Are left-handed people really smarter?

Thanks to left-handers like Jimi Hendrix, Aristotle, and Marie Curie, most of us correlate the hand preference with either intellect or ingenuity.

Research has consistently suggested that left-handed people tend to excel in academia. However, the data on left-handedness’s relationship with creativity is a little more ambiguous.

Left-handed people are natural mathematicians

In a study published in the journal Frontiers, of more than 2,300 right- and left-handed students between the ages of 6 and 17, left-handed students dramatically outperformed right-handed participants on complex math problems.

The research, led by Giovanni Sala, an assistant professor at the Institute for Comprehensive Medical Science at Fujita Health University in Japan, indicated that his team’s findings maybe be due to that the fact that left-handers typically have a larger corpus callosum, which is the bundle of nerve fibers connecting the two hemispheres of the brain.

“A possibility is that the stronger connection between the two hemispheres allows the [left-handed] subject to have stronger spatial abilities, and we know that spatial abilities are connected to mathematics because mathematics is often conceptualized throughout space,” Sala explained.

Left-handers may also develop a knack for complex problem solving because of the way their left hand became their dominant hand.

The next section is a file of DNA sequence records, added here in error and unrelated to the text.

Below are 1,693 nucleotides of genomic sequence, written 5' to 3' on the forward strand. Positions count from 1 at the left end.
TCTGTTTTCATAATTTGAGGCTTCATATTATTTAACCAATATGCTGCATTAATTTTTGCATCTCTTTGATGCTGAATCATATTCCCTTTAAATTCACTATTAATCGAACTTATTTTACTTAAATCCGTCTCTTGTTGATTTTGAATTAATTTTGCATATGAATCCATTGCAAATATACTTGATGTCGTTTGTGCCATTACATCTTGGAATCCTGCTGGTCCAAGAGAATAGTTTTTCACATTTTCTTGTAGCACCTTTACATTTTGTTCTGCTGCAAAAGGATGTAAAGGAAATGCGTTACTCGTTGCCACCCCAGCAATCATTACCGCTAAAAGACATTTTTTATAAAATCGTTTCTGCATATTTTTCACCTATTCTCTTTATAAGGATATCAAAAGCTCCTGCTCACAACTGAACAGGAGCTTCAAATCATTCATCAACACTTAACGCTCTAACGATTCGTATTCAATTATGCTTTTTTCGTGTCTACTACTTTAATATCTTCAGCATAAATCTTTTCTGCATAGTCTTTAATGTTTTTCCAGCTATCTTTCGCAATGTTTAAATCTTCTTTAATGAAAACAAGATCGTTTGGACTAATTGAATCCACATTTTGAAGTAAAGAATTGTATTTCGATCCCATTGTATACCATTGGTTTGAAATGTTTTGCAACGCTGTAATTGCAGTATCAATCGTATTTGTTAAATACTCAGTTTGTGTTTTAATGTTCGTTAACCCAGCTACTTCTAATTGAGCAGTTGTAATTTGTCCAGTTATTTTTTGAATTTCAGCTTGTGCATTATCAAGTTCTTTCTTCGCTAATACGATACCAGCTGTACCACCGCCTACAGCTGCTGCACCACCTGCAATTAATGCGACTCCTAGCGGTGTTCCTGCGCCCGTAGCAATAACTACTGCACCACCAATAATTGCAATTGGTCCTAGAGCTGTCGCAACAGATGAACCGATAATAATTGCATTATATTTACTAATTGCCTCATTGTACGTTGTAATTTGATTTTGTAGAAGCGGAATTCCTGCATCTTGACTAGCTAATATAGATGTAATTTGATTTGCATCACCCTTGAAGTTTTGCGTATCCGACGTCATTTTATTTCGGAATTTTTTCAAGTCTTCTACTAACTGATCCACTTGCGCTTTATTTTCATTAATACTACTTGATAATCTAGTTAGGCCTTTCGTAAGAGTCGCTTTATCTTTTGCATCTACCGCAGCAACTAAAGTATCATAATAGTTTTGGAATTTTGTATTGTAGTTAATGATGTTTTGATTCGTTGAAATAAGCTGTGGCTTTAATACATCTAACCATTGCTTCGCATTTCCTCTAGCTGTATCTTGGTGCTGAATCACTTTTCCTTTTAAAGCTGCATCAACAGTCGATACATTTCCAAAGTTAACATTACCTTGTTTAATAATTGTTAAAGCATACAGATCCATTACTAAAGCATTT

“Handedness is a very complex trait, and specifically left-handedness may be an advantage or a disadvantage depending on what the cause is,” Sala continued.

Some populations who are born right-handed learn to become left-handed because of illness or even by choice. In these instances, the skills necessary to facilitate this outcome, in turn, may improve parts of the brain related to mathematics specifically.

The gifted left-handed mathematicians involved in Sala’s study were found to be particularly adept at associating a mathematical function to a set of data. This implies a flair for recontextualizing information in real-time.

Left-handers and creative genius

In another recent study, researchers at the University of Groningen in The Netherlands could not effectively establish a relationship between left-handedness and creativity.

Analysis revealed that left-handers demonstrated greater creativity on all four scales of this test, but it could be argued that the test assesses general creativity in thinking, rather than artistic creativity.

Many preceding and following studies arrived at similarly broad conclusions. It may be that left-handed artists benefit from the same neurological advantages observed among left-handed academics, but the connection was much less specific.

It should also be noted that a lot of research designed to determine creative aptitude is based on self-reporting. Most of us are inclined to label ourselves as creative to some degree and an even larger majority are unaware of objective measures of creativity.

In a 2019 survey of more than 20,000 people, left-handers reliably labeled themselves as more artistically inclined on a scale of 1 to 100, even though the lefties in that same study did not spend significantly more time on artistic pursuits than right-handed people did.

Read more about when left-handed people are more productive here.